In Depth

Arron Banks met Russian ambassador more than once. So what?

Millionaire ‘not remotely remorseful’ over repeated contact with Russian officials in run-up to EU vote

Arron Banks, the biggest financial donor to the Brexit campaign, has claimed that he is the victim of a “witch-hunt” after facing calls to explain his links with the Kremlin.

The millionaire businessman, who co-founded Leave.EU, was yesterday the subject of a four-page spread in The Sunday Times, which accused him of holding undisclosed meetings with the Russian ambassador to the UK.

Cabinet Office Minister David Lidington has called for an investigation.

So, why are the revelations significant and how has Banks responded?

What is Arron Banks accused of?

In his book, The Bad Boys of Brexit, Banks said that he had met Putin’s envoy, Alexander Yakovenko, for a “six-hour boozy lunch” in September 2015. However, leaked emails - seen by The Sunday Times - reveal that there were two further meetings and that he made “repeated contact” with Russian officials before and after the EU referendum, to discuss business opportunities and other issues.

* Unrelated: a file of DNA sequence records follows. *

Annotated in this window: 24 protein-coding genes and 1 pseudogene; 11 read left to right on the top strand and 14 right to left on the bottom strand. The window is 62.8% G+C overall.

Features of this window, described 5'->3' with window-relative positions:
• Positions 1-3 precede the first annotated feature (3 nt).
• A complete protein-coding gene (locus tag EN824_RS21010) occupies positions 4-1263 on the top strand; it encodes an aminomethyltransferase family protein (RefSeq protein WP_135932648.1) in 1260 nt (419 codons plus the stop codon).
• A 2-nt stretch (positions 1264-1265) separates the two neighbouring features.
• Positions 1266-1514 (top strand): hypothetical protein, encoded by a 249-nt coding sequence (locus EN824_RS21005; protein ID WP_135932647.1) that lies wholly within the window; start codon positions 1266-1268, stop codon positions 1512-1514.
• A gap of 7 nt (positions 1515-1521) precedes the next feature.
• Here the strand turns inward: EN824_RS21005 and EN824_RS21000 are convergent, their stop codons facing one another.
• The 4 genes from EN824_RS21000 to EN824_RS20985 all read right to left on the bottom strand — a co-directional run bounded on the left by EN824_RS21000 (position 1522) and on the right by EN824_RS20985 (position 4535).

Banks visited Moscow in February 2016, was offered a business deal involving six Russian goldmines, and even invited Yakovenko to a party on the day of the referendum, the emails show.

“The revelations raise explosive questions about attempts by Moscow to influence the referendum result,” claims the newspaper.

The accusations come as Donald Trump’s campaign staff face investigation by a special prosecutor over whether they colluded with Moscow to influence the US presidential election.

The Russian Embassy insists that it “has not in any way intervened in the domestic UK political process, including the Brexit referendum” and that meeting stakeholders from across a country’s political spectrum is a “natural element of the work of any embassy”.

How has Banks responded?

The Brexiteer, who is due to give evidence to MPs on the Commons Digital, Culture, Media and Sport Committee tomorrow as part of its “fake news” inquiry, said “most of the facts” within The Sunday Times report were correct, but told the newspaper: “Bite me.”

He confirmed that he had two lunches and a cup of tea with Yakovenko. However, when asked why he had only disclosed one of the meetings in his book, he said: “It’s not a court of law. So what? I’m not remotely remorseful.”

Any suggestion that Leave.EU received financial help from Russia was “complete, absolute garbage”, he said, positioning himself as the victim of a “witch-hunt”.

Banks later told ITV News: “We did meet the Russian ambassador. We did have a cup of tea. At the end of the day, so what?”

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